We all watch videos online – YouTube is the most popular video hosting platform for a reason! However, it’s not just about websites – it’s about the concept of live video streaming itself. Today, most of uploaded videos are high-quality, which means the file sizes are huge. Even if you have a high-speed Internet connection, downloading such a file takes forever. Do you want to wait for five minutes to watch a two minute clip? Probably not. And that’s exactly where video streaming comes in handy.
How does it work?
First, streaming chops a video file into a number of pieces and sends them to you one at a time. Basic computing involves creating files in a single format (.doc, for example), while video streaming consists of a core video format, a container used for moving data, and a time-based dimension data transmission. Therefore, video streaming contains three layers of data management:
- 1. The encoded bits (H.264);
- 2. The container that holds the encoded parts together (FLV,MP4);
- 3. The transport used for moving the stream from the media server to the user’s player (RTMP).
A special file called M3U8 defines the order in which the steam is played after the files are delivered. If you aren’t that keen on technology, you may find some of these terms a bit confusing. Here’s a fun way to look at streaming. Imagine you are assembling a giant jigsaw puzzle consisting of 50 billion pieces. The puzzle is so massive that it has to be shipped to you on an extra long train. Each boxcar contains a billion pieces. When the train arrives, you start unloading the boxcars in order to assemble the puzzle. The boxcars are the pieces of an FLV file. FLV (Flash Video) is a container for encoded video data, and the puzzle pieces are the H.264 encoded representation of the video. The train tracks are the network transport, such as RTMP (Real Time Messaging Protocol). And the cargo manifest that tells you which boxcars to unload first is an M3U8 file. We hope this explanation worked!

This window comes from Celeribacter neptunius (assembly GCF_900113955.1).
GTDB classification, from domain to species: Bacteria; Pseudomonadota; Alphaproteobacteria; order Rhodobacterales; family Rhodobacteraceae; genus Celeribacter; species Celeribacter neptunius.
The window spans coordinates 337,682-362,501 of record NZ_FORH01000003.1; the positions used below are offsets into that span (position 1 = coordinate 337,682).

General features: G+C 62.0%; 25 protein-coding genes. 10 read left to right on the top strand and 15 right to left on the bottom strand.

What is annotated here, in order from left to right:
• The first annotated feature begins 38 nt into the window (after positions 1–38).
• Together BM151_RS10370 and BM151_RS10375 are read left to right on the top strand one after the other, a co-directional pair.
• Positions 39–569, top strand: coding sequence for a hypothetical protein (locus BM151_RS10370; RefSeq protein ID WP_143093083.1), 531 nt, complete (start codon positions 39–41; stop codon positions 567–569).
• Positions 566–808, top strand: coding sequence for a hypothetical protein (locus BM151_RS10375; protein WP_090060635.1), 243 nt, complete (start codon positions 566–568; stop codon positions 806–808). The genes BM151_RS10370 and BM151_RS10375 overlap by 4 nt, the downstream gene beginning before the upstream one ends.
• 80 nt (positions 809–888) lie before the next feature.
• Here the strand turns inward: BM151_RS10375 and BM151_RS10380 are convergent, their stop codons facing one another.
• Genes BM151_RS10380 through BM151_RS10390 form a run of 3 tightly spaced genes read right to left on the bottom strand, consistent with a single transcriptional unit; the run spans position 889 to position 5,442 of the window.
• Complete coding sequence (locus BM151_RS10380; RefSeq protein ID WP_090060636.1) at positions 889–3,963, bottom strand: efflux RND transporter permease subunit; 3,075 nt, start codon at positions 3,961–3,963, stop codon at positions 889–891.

Encoding options for Video Streaming
There are a few other important issues to mention. There are two basic encoding options based on the kind of production workflow you have – encoding the final delivery (appropriate for relatively small productions) or encoding a mezzanine. Video streaming requires real-time encoding.
When it comes to delivering your content to a target viewer, you also have two options – to set your own server (which is expensive and time consuming, but gives you an additional freedom of settings), or choose any of the specialized video streaming services.
What’s even more convenient, many streaming services these days exist as mobile applications. You’ve probably heard a lot about Periscope. This application caused a video streaming boom because it made video streaming easy and accessible for average users.
Modern technologies provide us with numerous opportunities to express ourselves and earn money along the way. Perhaps video streaming is exactly what you need!